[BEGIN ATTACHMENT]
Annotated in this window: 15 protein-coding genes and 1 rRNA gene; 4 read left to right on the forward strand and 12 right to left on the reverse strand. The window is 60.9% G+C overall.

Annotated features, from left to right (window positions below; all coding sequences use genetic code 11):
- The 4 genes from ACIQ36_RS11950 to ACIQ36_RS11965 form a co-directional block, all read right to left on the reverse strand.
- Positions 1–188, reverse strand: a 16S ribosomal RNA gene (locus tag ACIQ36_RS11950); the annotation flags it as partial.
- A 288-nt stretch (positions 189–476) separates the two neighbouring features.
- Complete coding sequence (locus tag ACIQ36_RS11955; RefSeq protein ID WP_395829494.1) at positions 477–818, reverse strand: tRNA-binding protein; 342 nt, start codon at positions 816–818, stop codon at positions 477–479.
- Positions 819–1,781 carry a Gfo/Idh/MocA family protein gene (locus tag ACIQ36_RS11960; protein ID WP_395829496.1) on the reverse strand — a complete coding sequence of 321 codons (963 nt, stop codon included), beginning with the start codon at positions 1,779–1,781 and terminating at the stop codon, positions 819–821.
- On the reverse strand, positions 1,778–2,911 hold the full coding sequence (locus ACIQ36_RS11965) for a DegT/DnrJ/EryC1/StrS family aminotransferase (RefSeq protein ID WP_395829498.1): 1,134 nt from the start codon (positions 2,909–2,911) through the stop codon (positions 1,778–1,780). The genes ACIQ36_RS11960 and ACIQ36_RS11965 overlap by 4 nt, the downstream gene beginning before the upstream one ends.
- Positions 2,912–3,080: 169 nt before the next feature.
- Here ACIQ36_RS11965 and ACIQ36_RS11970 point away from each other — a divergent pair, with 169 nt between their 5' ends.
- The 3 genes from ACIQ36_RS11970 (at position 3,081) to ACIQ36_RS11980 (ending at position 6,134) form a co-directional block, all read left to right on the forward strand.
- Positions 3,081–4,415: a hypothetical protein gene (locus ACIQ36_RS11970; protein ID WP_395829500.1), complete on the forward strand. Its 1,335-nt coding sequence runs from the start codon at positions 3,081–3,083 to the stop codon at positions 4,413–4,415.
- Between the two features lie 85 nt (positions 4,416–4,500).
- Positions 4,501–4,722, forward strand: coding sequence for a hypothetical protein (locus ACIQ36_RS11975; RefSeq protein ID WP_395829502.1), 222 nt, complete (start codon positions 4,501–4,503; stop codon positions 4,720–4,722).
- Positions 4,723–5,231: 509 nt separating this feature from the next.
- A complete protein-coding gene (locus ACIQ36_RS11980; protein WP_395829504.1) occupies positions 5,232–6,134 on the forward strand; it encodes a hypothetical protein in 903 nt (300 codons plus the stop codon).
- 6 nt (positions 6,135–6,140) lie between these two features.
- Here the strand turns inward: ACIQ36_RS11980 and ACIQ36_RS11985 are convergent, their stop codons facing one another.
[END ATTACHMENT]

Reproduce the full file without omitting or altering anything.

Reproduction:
Annotated in this window: 15 protein-coding genes and 1 rRNA gene; 4 read left to right on the forward strand and 12 right to left on the reverse strand. The window is 60.9% G+C overall.

Annotated features, from left to right (window positions below; all coding sequences use genetic code 11):
- The 4 genes from ACIQ36_RS11950 to ACIQ36_RS11965 form a co-directional block, all read right to left on the reverse strand.
- Positions 1–188, reverse strand: a 16S ribosomal RNA gene (locus tag ACIQ36_RS11950); the annotation flags it as partial.
- A 288-nt stretch (positions 189–476) separates the two neighbouring features.
- Complete coding sequence (locus tag ACIQ36_RS11955; RefSeq protein ID WP_395829494.1) at positions 477–818, reverse strand: tRNA-binding protein; 342 nt, start codon at positions 816–818, stop codon at positions 477–479.
- Positions 819–1,781 carry a Gfo/Idh/MocA family protein gene (locus tag ACIQ36_RS11960; protein ID WP_395829496.1) on the reverse strand — a complete coding sequence of 321 codons (963 nt, stop codon included), beginning with the start codon at positions 1,779–1,781 and terminating at the stop codon, positions 819–821.
- On the reverse strand, positions 1,778–2,911 hold the full coding sequence (locus ACIQ36_RS11965) for a DegT/DnrJ/EryC1/StrS family aminotransferase (RefSeq protein ID WP_395829498.1): 1,134 nt from the start codon (positions 2,909–2,911) through the stop codon (positions 1,778–1,780). The genes ACIQ36_RS11960 and ACIQ36_RS11965 overlap by 4 nt, the downstream gene beginning before the upstream one ends.
- Positions 2,912–3,080: 169 nt before the next feature.
- Here ACIQ36_RS11965 and ACIQ36_RS11970 point away from each other — a divergent pair, with 169 nt between their 5' ends.
- The 3 genes from ACIQ36_RS11970 (at position 3,081) to ACIQ36_RS11980 (ending at position 6,134) form a co-directional block, all read left to right on the forward strand.
- Positions 3,081–4,415: a hypothetical protein gene (locus ACIQ36_RS11970; protein ID WP_395829500.1), complete on the forward strand. Its 1,335-nt coding sequence runs from the start codon at positions 3,081–3,083 to the stop codon at positions 4,413–4,415.
- Between the two features lie 85 nt (positions 4,416–4,500).
- Positions 4,501–4,722, forward strand: coding sequence for a hypothetical protein (locus ACIQ36_RS11975; RefSeq protein ID WP_395829502.1), 222 nt, complete (start codon positions 4,501–4,503; stop codon positions 4,720–4,722).
- Positions 4,723–5,231: 509 nt separating this feature from the next.
- A complete protein-coding gene (locus ACIQ36_RS11980; protein WP_395829504.1) occupies positions 5,232–6,134 on the forward strand; it encodes a hypothetical protein in 903 nt (300 codons plus the stop codon).
- 6 nt (positions 6,135–6,140) lie between these two features.
- Here the strand turns inward: ACIQ36_RS11980 and ACIQ36_RS11985 are convergent, their stop codons facing one another.